week 4/height extending surgery/alice nakata

Although it is now banned, there was a period of time when many Chinese people were adding inches to their height through a surgical procedure. When I first heard of this procedure, I didn’t have a clue on how people would be able to become taller. But then again, there were times when people had no idea that we can get skinnier, have thicker lips, or become wrinkle-less, so I guess anything is possible with the advancement of medical technology these days, right?

So the procedure. It is done by first breaking your tibula and fibula, sticking a rod through them (horizontally), which is connected to braces that the patient extends everyday. The goal is to extend the space in between the broken bones, so when the new bone is forming, it will fill that space, extending the length of the bone. This is a very very painful procedure and is also risky. The reason why this procedure got banned is because it became so popular, that doctors without the proper surgical equipments began to carry out the procedure, thus leaving patients crippled, disfigured, and still short.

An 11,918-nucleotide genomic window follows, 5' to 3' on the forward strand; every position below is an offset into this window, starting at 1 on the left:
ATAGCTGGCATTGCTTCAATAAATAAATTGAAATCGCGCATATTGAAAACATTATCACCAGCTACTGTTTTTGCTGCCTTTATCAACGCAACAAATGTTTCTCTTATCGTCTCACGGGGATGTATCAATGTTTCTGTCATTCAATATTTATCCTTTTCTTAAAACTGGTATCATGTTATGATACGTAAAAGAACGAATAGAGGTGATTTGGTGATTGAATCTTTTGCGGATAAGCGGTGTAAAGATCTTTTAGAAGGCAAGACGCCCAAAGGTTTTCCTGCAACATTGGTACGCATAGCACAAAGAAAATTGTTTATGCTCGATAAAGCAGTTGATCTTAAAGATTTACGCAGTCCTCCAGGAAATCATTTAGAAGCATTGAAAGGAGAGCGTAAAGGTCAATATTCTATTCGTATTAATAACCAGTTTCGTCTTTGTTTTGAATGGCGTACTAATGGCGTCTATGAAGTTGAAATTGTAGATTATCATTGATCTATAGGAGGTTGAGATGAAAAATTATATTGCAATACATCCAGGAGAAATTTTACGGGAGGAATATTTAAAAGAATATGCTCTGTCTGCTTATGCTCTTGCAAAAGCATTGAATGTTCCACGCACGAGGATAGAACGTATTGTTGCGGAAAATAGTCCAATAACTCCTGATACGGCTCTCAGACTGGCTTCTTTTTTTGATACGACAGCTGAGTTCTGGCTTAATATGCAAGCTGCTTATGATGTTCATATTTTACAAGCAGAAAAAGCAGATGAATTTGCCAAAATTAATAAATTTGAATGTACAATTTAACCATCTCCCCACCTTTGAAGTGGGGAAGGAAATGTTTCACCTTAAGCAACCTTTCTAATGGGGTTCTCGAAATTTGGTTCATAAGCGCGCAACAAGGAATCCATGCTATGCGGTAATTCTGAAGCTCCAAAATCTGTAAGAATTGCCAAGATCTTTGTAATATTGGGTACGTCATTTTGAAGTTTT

Surgical procedures such as these are the prime examples of medical technology turning into luxurious pastimes, rather than to help the ones really in need. I am all for medical advancements, such as the cleft pallet surgery, but that is because it helps people who are born disfigured and complicates their daily lives. When plastic surgery became more for the normal people to “enhance” their looks, that’s when I started thinking that medical advancement is moving towards the wrong way.

http://www.chinadaily.com.cn/china/2006-11/05/content_724833.htm

http://www.danwei.org/internet/height_extending_surgery_in_th.php

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